How Peru’s favorite comfort food came to be.
Peru’s known as a foodie global hot-spot. After all, two of the world’s best-ranked restaurants are both in Lima. And quinoa’s gone from obscurity to a superfood for the health-conscious. Even with all of the attention that it’s gotten, there are still a lot of dishes non-Peruvians are learning about, and one of the most popular is lomo saltado. Ceviche is the Peruvian dish that might be the best known globally, but lomo saltado is the nation’s comfort food.
Lomo saltado is a stir fry that explodes with flavor, a criollo combining Peruvian and Chinese ingredients. Strips of beef are marinated in vinegar and soy sauce, fried in a wok with onions and tomatoes, and hit with a dash of ají amarillo, Peru’s most famous hot sauce. It’s served with white rice and, most commonly, French fries. You can find it with little variations: upscale restaurants might serve it with tenderloin, and a few places serve it in a sandwich. The best place to dive in and find great lomo saltado is in Lima’s Barrio Chino, the city’s Chinatown.
The history of the dish sheds a great deal of light both on Peru’s past and present. It began as a take on lo mein, which was created by Chinese people who were exploited as indentured servants in Peru. Local ingredients were added and it became a staple dish for the whole country. Those unfamiliar with South America’s history can forget that it is a very diverse place, and Peruvians of Chinese ancestry have played an important role in shaping the country. Today, up to 5% of Peru’s population can claim at least one Chinese ancestor.
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The history of the Chinese diaspora in Peru began in the 1840s, as Peru’s government debated the abolition of slavery. The prospect of losing control over their labor supply worried powerful economic interests. The solution they arrived at was so-called “coolie labor,” meaning the importation of large numbers of indentured servants from China. Almost exclusively men, over 100,000 Chinese workers came to Peru between 1849 and 1874, most of them from Canton. This was not unique to Peru: indentured servants began arriving in Cuba at almost the exact same time, and this practice soon spread throughout South America.
The terms of servitude were brutal and exploitative: workers were brought in under contracts that effectively trapped them in debt slavery for a number of years. The work was difficult and dangerous. In the 19th century, Peru’s most important export was bat guano, because it was a vital component in creating fertilizer when no synthetic process existed. Guano mining was hellish: the islands were isolated, the workers were frequently beaten, and mining guano is about as awful as you might imagine it would be. The death toll was high: as many as half of all the forced laborers who came to Peru died by overwork, disease, or suicide. In the 1860s and 1870s, they worked on railroads.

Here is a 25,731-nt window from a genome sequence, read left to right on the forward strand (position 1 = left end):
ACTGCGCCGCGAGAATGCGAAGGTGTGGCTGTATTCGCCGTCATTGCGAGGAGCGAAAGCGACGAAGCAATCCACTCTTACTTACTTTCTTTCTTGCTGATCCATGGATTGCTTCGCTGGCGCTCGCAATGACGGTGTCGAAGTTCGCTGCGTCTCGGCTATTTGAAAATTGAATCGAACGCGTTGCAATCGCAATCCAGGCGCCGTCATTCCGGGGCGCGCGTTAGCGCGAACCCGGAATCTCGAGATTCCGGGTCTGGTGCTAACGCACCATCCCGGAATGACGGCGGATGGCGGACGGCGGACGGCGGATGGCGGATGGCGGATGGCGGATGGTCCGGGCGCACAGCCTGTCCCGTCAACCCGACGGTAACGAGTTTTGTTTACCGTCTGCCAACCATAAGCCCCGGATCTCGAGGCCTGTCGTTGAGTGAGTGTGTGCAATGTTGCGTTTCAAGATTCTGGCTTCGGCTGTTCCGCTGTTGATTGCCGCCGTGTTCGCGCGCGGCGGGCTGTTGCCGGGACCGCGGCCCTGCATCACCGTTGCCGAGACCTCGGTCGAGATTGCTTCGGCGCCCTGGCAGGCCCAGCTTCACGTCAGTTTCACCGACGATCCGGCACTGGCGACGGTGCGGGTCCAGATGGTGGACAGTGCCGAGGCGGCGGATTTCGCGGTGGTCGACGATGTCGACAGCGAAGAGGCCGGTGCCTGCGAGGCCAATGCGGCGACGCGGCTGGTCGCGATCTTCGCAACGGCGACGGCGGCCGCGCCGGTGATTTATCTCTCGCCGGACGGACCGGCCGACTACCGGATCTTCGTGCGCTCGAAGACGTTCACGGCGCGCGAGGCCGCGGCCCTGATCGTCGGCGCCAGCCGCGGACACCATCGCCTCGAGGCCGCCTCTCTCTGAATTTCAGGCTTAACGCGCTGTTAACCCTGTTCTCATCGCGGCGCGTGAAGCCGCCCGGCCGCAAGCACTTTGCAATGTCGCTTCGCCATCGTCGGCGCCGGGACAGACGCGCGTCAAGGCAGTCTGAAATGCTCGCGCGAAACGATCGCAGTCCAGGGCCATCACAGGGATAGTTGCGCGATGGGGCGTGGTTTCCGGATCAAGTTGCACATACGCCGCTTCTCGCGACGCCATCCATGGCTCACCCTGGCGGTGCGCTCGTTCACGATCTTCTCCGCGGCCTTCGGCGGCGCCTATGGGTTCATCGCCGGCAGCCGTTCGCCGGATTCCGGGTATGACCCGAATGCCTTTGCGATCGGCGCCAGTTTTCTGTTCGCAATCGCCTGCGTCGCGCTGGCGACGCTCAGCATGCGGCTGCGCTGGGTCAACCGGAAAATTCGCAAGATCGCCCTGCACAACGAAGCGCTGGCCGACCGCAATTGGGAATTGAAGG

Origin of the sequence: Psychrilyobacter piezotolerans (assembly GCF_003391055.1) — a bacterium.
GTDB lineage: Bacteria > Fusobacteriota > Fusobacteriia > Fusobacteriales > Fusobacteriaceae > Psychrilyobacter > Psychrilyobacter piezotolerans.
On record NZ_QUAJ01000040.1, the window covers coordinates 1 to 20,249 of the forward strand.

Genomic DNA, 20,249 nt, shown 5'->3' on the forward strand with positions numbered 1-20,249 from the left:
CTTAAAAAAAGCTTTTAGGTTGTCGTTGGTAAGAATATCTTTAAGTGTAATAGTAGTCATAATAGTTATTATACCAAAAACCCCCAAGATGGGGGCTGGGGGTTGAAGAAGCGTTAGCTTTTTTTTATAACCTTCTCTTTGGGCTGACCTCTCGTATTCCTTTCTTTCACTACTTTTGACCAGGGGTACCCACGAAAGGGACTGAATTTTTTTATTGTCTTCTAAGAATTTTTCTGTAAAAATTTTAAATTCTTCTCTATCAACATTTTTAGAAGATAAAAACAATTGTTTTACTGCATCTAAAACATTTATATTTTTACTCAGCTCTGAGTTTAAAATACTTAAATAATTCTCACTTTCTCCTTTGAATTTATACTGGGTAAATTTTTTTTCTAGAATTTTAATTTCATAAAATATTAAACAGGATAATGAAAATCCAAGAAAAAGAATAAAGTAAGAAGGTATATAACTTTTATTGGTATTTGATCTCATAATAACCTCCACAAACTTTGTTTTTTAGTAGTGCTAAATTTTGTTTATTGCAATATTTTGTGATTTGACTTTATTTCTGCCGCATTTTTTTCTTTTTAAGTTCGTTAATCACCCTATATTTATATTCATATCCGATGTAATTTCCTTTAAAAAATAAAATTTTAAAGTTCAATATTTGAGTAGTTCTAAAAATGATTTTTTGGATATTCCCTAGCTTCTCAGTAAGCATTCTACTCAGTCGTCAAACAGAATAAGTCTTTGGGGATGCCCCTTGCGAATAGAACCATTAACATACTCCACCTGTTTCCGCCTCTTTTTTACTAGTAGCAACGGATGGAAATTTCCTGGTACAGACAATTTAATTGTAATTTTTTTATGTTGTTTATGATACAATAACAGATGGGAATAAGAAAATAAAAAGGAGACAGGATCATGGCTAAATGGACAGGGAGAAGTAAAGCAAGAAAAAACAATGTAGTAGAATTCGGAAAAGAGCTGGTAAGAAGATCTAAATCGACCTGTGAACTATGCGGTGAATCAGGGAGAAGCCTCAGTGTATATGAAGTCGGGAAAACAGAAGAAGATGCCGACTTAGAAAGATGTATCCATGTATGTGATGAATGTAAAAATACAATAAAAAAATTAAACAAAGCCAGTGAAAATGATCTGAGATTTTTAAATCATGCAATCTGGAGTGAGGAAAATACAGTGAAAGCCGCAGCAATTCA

However, many workers chose to remain in Peru once their contracts were up. In 1874, a treaty between Peru and China ended the labor trade but opened up immigration between the two countries. While the Chinese community encountered racism and discrimination, anti-Chinese legislation never developed to the extent that it did in the United States. Restrictions on immigration happened in the 20th century and were shorter-lived than U.S. exclusion. The near-total absence of Chinese women meant that former laborers married with the locals instead, and Lima was soon home to a thriving Chinatown. Many worked as domestic servants or opened small shops and restaurants.
Chinese laborers brought their own culinary traditions with them but had to adapt and work with the ingredients that they had available to them. Lomo saltado grew out of the lo mein Chinese laborers cooked for themselves, but it was soon adapted to include local ingredients. Potatoes are not a traditional component of Cantonese cooking, but they’re common in Peru. The earliest mention of the dish dates from a cookbook from 1903, which simply calls for stir-fried strips of beef with fried potatoes. Ají amarillo, tomatoes, and onions were added subsequently. The name refers to how it’s cooked: lomo colloquially means a cut of beef in Peruvian Spanish, and saltar is to jump, referring to the way food is cooked in a wok.
This was part of chifa culture in Peru, another Cantonese loan word meaning to cook rice or to eat. Chinese restaurants became known as chifas too, and they began serving Chinese-Peruvian cuisine in the 1920s. Other Chinese dishes became popular, too: wantan frito (fried wontons), arroz chaufa (fried rice), pollo tipa kay (sweet and sour chicken) all became common dishes throughout Peru. Stir-fries became known as saltados.
If you want to experience lomo saltado in Peru, the best place to do it is probably in the barrio chino. Calle La Concepción is credited as the birthplace of lomo saltado, and you can walk up the streets of the barrio and stop into any number of chifas. However, good lomo saltado can be found all over the city. Madam Tusan in the Miraflores neighborhood is a truly Peruvian-Chinese fusion restaurant. San Borja is another neighborhood that’s home to a growing number of chifas and dim sum restaurants, and Haita is one of the outstanding chifas in the neighborhood. If you’re looking for vegetarian options, saltados with mushrooms are increasingly common, too.